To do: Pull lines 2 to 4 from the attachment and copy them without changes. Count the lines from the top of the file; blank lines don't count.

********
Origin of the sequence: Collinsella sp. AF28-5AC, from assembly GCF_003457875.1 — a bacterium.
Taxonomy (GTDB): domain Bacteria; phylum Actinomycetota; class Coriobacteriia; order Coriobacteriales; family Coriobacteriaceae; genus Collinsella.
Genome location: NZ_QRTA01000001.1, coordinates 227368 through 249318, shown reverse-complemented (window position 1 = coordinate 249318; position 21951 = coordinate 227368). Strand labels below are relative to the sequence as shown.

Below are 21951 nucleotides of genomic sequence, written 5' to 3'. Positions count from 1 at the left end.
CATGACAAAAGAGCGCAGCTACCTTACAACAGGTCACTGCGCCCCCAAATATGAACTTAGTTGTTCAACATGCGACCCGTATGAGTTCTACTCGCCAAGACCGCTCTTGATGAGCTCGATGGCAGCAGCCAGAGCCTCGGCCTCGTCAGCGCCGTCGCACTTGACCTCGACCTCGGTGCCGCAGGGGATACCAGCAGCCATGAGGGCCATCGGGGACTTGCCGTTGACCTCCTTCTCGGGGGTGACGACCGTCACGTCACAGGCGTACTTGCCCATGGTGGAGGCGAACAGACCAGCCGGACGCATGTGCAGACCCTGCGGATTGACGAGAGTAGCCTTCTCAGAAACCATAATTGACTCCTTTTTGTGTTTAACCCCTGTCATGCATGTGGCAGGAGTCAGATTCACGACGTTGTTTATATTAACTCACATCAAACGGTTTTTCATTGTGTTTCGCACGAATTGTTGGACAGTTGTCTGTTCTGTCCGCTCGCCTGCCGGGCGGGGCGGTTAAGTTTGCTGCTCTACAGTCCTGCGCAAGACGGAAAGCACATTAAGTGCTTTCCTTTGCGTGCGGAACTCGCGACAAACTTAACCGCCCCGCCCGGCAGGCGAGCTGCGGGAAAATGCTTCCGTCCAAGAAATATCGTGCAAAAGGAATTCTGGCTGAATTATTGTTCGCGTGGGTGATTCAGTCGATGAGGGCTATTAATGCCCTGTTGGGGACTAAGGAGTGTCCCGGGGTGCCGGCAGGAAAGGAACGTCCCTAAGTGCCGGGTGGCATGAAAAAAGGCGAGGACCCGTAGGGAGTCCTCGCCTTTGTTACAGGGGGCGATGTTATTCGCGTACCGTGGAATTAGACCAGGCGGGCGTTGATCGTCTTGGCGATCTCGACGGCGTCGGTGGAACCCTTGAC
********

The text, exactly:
Taxonomy (GTDB): domain Bacteria; phylum Actinomycetota; class Coriobacteriia; order Coriobacteriales; family Coriobacteriaceae; genus Collinsella.
Genome location: NZ_QRTA01000001.1, coordinates 227368 through 249318, shown reverse-complemented (window position 1 = coordinate 249318; position 21951 = coordinate 227368). Strand labels below are relative to the sequence as shown.

Below are 21951 nucleotides of genomic sequence, written 5' to 3'. Positions count from 1 at the left end.